The course focuses on recent developments and future challenges in shipping markets and presents both ship-owning and policy making perspectives on the subject. Models and theories from micro- and macroeconomics are applied to the study of shipping markets, and theories from international economics and governance literature are applied to the study of maritime policy and regulation. The course enables students to identify emerging trends in shipping markets and shipping regulation and critically assess new business opportunities accordingly.

The course is divided into two main parts:


In the first part of the course we will look into the global role of shipping and the characteristics of different shipping segments. The students will be introduced to the economics of dry bulk shipping, tanker shipping, passenger shipping (cruise and ferry), container shipping and specialized shipping. In this part we will also focus on freight market forecasting, ship management, ship finance, and risk management. Startegic and operational considerations will be discussed,with a speicific focus on the application of existing managerial and economics concepts to shipping. We will also examine how regulation affects the different shipping segments. The students will be introduced to the maritime regulatory bodies at the international, supranational and national level. We will use different governance and compliance theories to examine how regulations are carried out, how they are enforced, and how they affect different shipping segments. We will also discuss the problems that arise when trying to regulate a global industry and discuss how regulatory inconsistencies may affect shipping companies.


In the second part, we will focus on sustainability in the various segments of shipping. We will discuss shipping environmental and social impacts, current regulatory developments, as well as the technological advancements that will change shipping in the coming decade. This will include for example the energy transition, digitalisation, improvements on engine and hull technologies but also changes in organisational, operations and managerial practices. Students will be confronted with realistic business challenges and will discuss how sustinability can be the foundation for building a solid business. We will discuss how different types of regulation affect the corporate strategies of ship operators and to what extent the regulatory framework may become a competitive advantage for shipping companies.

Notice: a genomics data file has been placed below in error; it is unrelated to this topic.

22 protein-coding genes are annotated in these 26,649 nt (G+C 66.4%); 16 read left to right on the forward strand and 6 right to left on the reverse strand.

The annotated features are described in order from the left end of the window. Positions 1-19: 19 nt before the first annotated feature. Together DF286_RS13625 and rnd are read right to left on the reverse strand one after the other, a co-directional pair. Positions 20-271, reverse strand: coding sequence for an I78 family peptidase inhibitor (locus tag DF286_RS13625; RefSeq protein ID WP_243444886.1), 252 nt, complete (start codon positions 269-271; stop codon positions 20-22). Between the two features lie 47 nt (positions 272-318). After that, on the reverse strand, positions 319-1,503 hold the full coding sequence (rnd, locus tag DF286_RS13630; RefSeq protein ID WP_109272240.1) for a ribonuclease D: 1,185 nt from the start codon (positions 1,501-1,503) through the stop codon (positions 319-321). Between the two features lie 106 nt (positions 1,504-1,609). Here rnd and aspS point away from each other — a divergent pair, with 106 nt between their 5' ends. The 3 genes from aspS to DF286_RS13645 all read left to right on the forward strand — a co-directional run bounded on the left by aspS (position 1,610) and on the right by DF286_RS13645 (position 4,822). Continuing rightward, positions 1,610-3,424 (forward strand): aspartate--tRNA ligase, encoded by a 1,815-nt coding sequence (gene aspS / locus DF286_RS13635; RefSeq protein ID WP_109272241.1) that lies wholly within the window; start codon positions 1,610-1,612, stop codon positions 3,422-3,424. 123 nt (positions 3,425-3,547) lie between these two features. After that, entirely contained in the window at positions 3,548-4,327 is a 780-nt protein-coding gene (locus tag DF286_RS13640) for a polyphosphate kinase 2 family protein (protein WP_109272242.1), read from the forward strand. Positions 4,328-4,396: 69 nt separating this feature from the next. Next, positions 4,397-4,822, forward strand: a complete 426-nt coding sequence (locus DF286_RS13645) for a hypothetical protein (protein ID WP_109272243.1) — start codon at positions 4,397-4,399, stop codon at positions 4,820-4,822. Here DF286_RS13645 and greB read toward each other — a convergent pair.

The course includes guest lectures from shipping companies where we will hear how the strategies of companies in different segments are affected by current and future business challenges.


Description of the teaching methods
The teaching of this course will be based on a variety of learning methods, such as lectures, group and class discussions as well as case studies. Guest lectures by representatives from shipping companies will also be included in the course.
Readings: Approximately 1,000 pages.
Feedback during the teaching period
Feedback is provided continuously by the teacher as part of case discussions in class. Students can furthermore get oral feedback on proposed topics for the exam assignment in the Office hours or written feedback per email. It is your own responsibility to approach the teacher for this type of feedback.
Student workload
Preparation 125 hours
Teaching 33 hours
Exam 48 hours
Further Information

This course is part of the minor in Maritime Business


Expected literature
  • Adland, R., & Jia, H. (2018). Dynamic speed choice in bulk shipping. Maritime Economics & Logistics20(2), 253-266.
  • Adland, R., Jia, H., Harvei, H. C. O., & Jørgensen, J. (2021). Second-hand vessel valuation: an extreme gradient boosting approach. Maritime Policy & Management, 1-18.
  • Alger, J., Lister, J., & Dauvergne, P. (2021). Corporate governance and the environmental politics of shipping. Global Governance: A Review of Multilateralism and International Organizations27(1), 144-166.
  • Beenstock, M., & Vergottis, A. (1989). An econometric model of the world market for dry cargo freight and shipping. Applied Economics21(3), 339-356.
  • Corbett, J. J., Wang, H., & Winebrake, J. J. (2009). The effectiveness and costs of speed reductions on emissions from international shipping. Transportation Research Part D: Transport and Environment14(8), 593-598.
  • Daniel, L., & Yildiran, C. (2019). Ship finance practices in major shipbuilding economies. OECD Science, Technology and Industry Policy Papers, available at: https:/​/​doi.org/​10.1787/​23074957